Quantifying pulmonary perfusion from noncontrast computed tomography.

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Medical Physics


PURPOSE: Computed tomography (CT)-derived ventilation methods compute respiratory induced volume changes as a surrogate for pulmonary ventilation. Currently, there are no known methods to derive perfusion information from noncontrast CT. We introduce a novel CT-Perfusion (CT-P) method for computing the magnitude mass changes apparent on dynamic noncontrast CT as a surrogate for pulmonary perfusion.

METHODS: CT-Perfusion is based on a mass conservation model which describes the unknown mass change as a linear combination of spatially corresponding inhale and exhale HU estimated voxel densities. CT-P requires a deformable image registration (DIR) between the inhale/exhale lung CT pair, a preprocessing lung volume segmentation, and an estimate for the Jacobian of the DIR transformation. Given this information, the CT-P image, which provides the magnitude mass change for each voxel within the lung volume, is formulated as the solution to a constrained linear least squares problem defined by a series of subregional mean magnitude mass change measurements. Similar to previous robust CT-ventilation methods, the amount of uncertainty in a subregional sample mean measurement is related to measurement resolution and can be characterized with respect to a tolerance parameter

RESULTS: The median correlations between CT-P and SPECT-P taken over all 30 test cases ranged between 0.49 and 0.57 across the parameter sweep. For the optimal tolerance τ = 0.0385, the CT-P and SPECT-P correlations across all 30 test cases ranged between 0.02 and 0.82. A one-sample sign test was applied separately to the PE and lung cancer cohorts. A low Spearmen correlation of 15% was set as the null median value and two-sided alternative was tested. The PE patients showed a median correlation of 0.57 (IQR = 0.305). One-sample sign test was statistically significant with 96.5 % confidence interval: 0.20-0.63, P < 0.00001. Lung cancer patients had a median correlation of 0.57(IQR = 0.230). Again, a one-sample sign test for median was statistically significant with 96.5 percent confidence interval: 0.45-0.71, P < 0.00001.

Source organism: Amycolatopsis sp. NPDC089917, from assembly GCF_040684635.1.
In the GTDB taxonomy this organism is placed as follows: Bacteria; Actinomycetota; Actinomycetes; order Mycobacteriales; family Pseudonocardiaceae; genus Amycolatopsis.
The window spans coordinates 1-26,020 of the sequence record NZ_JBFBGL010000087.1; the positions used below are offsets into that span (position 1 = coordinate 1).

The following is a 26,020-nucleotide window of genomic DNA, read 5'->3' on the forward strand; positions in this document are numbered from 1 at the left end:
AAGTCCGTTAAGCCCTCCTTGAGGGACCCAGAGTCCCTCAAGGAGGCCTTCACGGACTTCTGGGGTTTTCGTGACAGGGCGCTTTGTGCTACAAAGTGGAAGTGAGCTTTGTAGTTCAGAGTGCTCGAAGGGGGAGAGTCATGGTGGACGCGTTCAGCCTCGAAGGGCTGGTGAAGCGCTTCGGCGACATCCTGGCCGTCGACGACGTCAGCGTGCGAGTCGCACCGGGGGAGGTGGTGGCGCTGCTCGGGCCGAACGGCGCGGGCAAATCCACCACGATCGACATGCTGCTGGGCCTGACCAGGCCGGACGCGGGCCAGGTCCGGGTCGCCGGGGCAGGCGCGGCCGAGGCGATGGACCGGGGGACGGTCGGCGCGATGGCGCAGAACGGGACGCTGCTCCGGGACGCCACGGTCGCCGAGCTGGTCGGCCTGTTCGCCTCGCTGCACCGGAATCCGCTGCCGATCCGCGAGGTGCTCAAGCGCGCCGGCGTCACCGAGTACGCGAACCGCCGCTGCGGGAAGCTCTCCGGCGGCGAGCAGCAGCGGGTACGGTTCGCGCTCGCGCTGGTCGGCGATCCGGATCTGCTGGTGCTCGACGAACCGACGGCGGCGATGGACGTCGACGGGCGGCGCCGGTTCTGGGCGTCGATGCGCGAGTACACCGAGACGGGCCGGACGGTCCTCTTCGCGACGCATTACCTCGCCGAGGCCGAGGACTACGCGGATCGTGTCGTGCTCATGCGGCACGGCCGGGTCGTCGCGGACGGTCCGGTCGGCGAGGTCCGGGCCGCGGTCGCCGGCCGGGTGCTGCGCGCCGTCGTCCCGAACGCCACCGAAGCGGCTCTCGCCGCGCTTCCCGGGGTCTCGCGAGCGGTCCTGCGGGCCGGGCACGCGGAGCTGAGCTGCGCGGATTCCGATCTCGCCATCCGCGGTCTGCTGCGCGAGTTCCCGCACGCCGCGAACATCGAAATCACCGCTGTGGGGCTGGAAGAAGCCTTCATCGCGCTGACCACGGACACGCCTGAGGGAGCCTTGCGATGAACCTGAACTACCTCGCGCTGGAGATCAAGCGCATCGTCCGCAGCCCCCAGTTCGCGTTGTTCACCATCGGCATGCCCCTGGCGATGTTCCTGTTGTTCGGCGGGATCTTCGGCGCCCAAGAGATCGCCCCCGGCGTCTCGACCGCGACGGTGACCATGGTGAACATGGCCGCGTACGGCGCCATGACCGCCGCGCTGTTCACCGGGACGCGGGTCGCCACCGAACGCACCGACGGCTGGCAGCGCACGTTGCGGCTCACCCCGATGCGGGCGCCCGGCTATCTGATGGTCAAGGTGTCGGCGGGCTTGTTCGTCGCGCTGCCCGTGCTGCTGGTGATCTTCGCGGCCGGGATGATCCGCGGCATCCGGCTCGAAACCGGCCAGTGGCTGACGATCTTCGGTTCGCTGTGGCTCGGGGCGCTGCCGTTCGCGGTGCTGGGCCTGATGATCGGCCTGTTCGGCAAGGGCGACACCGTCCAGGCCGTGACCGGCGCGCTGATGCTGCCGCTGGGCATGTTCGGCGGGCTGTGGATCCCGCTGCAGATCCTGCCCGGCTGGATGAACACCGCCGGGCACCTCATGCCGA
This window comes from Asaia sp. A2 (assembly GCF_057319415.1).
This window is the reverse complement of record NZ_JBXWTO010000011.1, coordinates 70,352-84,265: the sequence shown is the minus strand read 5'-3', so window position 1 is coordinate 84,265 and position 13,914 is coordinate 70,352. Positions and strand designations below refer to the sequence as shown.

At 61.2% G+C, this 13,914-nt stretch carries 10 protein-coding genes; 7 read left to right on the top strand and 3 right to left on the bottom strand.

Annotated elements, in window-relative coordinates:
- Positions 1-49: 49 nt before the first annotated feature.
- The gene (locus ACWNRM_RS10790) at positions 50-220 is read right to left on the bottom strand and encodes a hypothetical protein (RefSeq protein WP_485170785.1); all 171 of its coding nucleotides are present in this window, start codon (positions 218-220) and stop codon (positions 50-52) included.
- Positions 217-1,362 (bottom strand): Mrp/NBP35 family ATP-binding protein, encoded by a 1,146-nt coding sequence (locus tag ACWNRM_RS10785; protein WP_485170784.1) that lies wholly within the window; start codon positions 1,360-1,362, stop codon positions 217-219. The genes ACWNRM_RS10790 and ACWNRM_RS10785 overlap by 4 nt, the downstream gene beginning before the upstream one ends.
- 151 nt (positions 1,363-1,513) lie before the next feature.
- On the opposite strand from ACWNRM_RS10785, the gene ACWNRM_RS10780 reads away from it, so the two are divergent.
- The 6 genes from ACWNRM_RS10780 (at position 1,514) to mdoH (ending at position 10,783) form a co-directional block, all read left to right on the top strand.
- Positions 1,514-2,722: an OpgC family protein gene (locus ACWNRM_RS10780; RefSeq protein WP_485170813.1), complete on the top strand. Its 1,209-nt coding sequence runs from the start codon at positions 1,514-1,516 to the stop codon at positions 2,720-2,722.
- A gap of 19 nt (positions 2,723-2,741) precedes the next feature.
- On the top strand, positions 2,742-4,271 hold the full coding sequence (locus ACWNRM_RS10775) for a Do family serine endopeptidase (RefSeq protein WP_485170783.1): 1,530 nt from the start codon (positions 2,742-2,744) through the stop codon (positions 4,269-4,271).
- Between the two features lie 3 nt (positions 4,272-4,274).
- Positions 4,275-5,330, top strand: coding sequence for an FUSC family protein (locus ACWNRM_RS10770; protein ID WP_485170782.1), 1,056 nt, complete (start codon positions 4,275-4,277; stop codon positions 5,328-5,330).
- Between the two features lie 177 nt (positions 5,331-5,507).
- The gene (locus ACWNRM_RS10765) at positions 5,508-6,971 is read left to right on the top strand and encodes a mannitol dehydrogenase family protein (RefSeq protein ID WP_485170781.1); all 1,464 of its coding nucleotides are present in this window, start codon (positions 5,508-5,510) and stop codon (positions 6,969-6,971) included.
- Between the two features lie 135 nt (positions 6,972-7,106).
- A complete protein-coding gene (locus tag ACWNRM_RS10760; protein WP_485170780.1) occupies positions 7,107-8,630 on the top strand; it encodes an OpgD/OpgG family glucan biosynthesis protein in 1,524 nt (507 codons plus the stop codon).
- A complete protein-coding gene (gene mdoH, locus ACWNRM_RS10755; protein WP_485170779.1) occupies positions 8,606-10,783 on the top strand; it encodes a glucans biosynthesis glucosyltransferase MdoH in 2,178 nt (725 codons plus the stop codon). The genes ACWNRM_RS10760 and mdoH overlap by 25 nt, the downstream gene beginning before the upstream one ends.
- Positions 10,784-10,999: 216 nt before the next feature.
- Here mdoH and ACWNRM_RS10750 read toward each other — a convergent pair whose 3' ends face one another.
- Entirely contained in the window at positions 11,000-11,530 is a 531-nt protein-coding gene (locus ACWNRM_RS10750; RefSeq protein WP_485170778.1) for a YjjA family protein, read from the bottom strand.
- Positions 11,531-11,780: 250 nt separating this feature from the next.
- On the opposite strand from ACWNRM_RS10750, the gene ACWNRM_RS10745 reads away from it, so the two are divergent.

CONCLUSION: CT-Perfusion is the first mechanistic model designed to quantify magnitude blood mass changes on noncontrast dynamic CT as a surrogate for pulmonary perfusion. While the reported correlations with SPECT-P are promising, further investigation is required to determine the optimal CT acquisition protocol and numerical method implementation for CT-P imaging.





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